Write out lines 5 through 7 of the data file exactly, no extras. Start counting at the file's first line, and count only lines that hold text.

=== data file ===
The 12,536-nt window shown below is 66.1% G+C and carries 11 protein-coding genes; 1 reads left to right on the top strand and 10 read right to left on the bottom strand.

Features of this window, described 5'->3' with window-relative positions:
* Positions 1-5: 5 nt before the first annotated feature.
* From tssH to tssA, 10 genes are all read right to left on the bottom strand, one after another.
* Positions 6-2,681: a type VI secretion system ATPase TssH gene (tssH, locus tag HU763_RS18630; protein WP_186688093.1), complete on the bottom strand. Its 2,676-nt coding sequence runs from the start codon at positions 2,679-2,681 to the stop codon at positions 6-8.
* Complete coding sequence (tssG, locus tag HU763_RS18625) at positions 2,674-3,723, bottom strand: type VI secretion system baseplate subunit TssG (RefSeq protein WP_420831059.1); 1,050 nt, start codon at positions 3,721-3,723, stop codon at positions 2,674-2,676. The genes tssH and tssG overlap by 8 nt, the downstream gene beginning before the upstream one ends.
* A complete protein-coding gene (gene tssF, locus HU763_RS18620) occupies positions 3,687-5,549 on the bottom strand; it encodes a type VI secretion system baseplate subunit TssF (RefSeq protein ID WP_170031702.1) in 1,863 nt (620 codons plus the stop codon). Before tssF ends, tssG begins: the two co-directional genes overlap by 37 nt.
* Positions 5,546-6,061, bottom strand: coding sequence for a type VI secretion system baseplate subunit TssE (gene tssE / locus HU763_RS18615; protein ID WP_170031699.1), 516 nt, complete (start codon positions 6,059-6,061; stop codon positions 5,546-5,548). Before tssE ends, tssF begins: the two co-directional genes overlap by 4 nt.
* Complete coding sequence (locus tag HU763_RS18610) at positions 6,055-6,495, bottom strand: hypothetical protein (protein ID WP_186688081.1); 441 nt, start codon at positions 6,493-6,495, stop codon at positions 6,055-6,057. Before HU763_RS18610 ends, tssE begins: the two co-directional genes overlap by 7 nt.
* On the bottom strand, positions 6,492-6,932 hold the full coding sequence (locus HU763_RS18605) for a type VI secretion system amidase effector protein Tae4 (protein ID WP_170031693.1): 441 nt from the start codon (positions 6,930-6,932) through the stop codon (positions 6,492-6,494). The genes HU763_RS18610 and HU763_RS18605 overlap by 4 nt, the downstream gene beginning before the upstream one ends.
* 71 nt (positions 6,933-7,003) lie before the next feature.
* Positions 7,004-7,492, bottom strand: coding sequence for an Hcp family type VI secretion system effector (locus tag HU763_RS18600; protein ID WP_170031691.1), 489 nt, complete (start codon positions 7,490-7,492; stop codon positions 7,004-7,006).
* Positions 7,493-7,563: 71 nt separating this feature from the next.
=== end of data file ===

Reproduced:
* Positions 6-2,681: a type VI secretion system ATPase TssH gene (tssH, locus tag HU763_RS18630; protein WP_186688093.1), complete on the bottom strand. Its 2,676-nt coding sequence runs from the start codon at positions 2,679-2,681 to the stop codon at positions 6-8.
* Complete coding sequence (tssG, locus tag HU763_RS18625) at positions 2,674-3,723, bottom strand: type VI secretion system baseplate subunit TssG (RefSeq protein WP_420831059.1); 1,050 nt, start codon at positions 3,721-3,723, stop codon at positions 2,674-2,676. The genes tssH and tssG overlap by 8 nt, the downstream gene beginning before the upstream one ends.
* A complete protein-coding gene (gene tssF, locus HU763_RS18620) occupies positions 3,687-5,549 on the bottom strand; it encodes a type VI secretion system baseplate subunit TssF (RefSeq protein ID WP_170031702.1) in 1,863 nt (620 codons plus the stop codon). Before tssF ends, tssG begins: the two co-directional genes overlap by 37 nt.